Please note: This article is about the lordless wave man. For other uses of the term, please see Ronin (disambiguation).

A Ronin

A ronin (literally, "wave man" - one who was tossed about, like a wave in the sea) was a masterless samurai.

Becoming a Ronin[edit | edit source]

A samurai would became masterless from the ruin or fall of his master, or after the loss of his master's favor or privilege. A samurai was forbidden to become employed by another master without his previous master's permission. When the samurai's previous master died without an heir or was stripped of his lands and title, the samurai became unemployable by other daimyo.

In addition, a samurai could become ronin if he was not recognized as an heir by his samurai parent, was outcast for a failure and denied seppuku, or was simply someone who had chosen to abandon his station.

To a samurai, for whom their duty to their master was their life, the loss of duty was often seen as a fate worse than death. Generally, a samurai would request to commit seppuku to absolve himself of whatever shame caused him to become ronin, though this step could be forbidden by the samurai's daimyo, if becoming ronin were a punishment.

The first time samurai affiliated to a Clan were declared ronin happened in 391, when the Gozoku forced the puppet Emperor Hantei Fujiwa to cast forth from their clans many of their opponents on the obviously spurious charge of "gross contravention of the tenets of bushido." [1] [2]

Position in the Empire[edit | edit source]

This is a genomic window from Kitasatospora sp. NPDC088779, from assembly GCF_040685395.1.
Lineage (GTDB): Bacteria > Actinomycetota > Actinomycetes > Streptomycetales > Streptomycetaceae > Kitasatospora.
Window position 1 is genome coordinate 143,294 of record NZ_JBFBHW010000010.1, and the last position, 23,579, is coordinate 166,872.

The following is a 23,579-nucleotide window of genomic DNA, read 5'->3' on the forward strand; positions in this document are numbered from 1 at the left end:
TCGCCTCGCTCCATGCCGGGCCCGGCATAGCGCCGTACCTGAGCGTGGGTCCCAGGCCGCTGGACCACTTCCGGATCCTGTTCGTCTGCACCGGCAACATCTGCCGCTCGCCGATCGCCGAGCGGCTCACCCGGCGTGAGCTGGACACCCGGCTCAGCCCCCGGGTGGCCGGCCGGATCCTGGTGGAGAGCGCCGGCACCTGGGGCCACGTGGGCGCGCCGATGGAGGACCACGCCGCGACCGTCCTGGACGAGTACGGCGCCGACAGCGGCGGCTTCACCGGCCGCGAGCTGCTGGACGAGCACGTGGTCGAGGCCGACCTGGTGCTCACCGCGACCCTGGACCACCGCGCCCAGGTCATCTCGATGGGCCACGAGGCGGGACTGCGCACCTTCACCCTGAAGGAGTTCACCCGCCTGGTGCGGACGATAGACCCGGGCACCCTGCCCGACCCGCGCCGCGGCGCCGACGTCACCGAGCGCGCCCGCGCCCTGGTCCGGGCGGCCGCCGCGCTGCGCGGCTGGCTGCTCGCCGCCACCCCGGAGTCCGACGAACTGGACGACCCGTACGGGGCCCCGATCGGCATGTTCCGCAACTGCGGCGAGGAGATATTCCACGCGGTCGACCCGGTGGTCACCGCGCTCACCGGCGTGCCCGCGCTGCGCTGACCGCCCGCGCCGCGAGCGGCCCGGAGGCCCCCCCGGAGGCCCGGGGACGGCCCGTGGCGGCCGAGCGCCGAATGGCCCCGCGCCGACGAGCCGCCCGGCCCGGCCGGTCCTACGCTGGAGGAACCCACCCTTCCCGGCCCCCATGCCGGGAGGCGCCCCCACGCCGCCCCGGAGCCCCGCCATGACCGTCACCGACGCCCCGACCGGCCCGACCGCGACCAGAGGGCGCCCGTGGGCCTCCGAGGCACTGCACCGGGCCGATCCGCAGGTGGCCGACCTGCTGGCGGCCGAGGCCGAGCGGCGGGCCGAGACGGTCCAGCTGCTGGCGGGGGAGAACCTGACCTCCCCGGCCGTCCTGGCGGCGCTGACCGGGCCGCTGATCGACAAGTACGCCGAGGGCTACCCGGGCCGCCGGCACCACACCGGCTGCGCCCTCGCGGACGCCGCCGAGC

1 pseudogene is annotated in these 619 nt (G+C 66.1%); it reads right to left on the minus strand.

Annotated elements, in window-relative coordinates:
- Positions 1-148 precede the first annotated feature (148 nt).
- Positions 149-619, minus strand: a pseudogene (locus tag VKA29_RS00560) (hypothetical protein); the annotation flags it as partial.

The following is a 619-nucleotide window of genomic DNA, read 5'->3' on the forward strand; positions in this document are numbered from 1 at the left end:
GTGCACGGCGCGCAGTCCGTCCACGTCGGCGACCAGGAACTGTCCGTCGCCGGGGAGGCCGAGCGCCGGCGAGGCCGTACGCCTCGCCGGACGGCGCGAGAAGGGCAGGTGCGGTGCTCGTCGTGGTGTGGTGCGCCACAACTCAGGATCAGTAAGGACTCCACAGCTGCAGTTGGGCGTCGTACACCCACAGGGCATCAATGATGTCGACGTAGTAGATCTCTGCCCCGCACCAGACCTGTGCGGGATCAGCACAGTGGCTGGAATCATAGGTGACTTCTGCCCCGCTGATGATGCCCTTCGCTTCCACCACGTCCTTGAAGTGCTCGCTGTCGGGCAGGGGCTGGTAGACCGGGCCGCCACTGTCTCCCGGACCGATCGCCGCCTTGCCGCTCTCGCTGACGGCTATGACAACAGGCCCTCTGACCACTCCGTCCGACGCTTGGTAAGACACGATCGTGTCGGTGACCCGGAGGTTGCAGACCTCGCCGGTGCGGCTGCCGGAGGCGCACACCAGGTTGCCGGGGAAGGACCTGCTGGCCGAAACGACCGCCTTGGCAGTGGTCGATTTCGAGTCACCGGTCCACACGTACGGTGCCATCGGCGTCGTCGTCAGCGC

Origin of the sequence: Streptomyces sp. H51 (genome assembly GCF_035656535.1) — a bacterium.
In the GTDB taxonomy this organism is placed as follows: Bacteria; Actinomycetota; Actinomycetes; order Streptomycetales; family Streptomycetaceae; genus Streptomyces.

Wave Men

Traditionally, ronin were generally regarded as disreputable and were frequently targets of humiliation and satire. In addition, ronin often posed a serious threat, as the masterless life often degenerated into a life of thievery and malice. Ronin bands frequently threatened settlements and commerce. This was a problem that arises somewhat regularly and that the magistrates of Rokugan put forth every effort to quell.

Ronin existed outside the Celestial Order. They were still samurai, but they were not subservient to any greater power. They wore the daisho, but they did not have the protection of even the eta who lived under a daimyo. Many ronin felt that their freedom was worth the sacrifice, but there were also many that would disagree.

They had a Minor Fortune dedicated to them, Mikoto. [3]

Ronin families[edit | edit source]

Also see the list of notable ronin for a list of known ronin, both current and historic.

Schools & Paths[edit | edit source]

Schools[edit | edit source]

A Wave Man

The following are the basic Schools available to ronin characters:

Paths[edit | edit source]

Ronin Brotherhood

The following are the Paths and Advanced Schools available to ronin characters:

See also[edit | edit source]

External Links[edit | edit source]


  1. Way of the Wolf, p. 27
  2. Imperial Histories, p. 44
  3. Strongholds of the Empire, p. 159
  • Legend of the Five Rings; Third Edition, pp. 7-8, 28.

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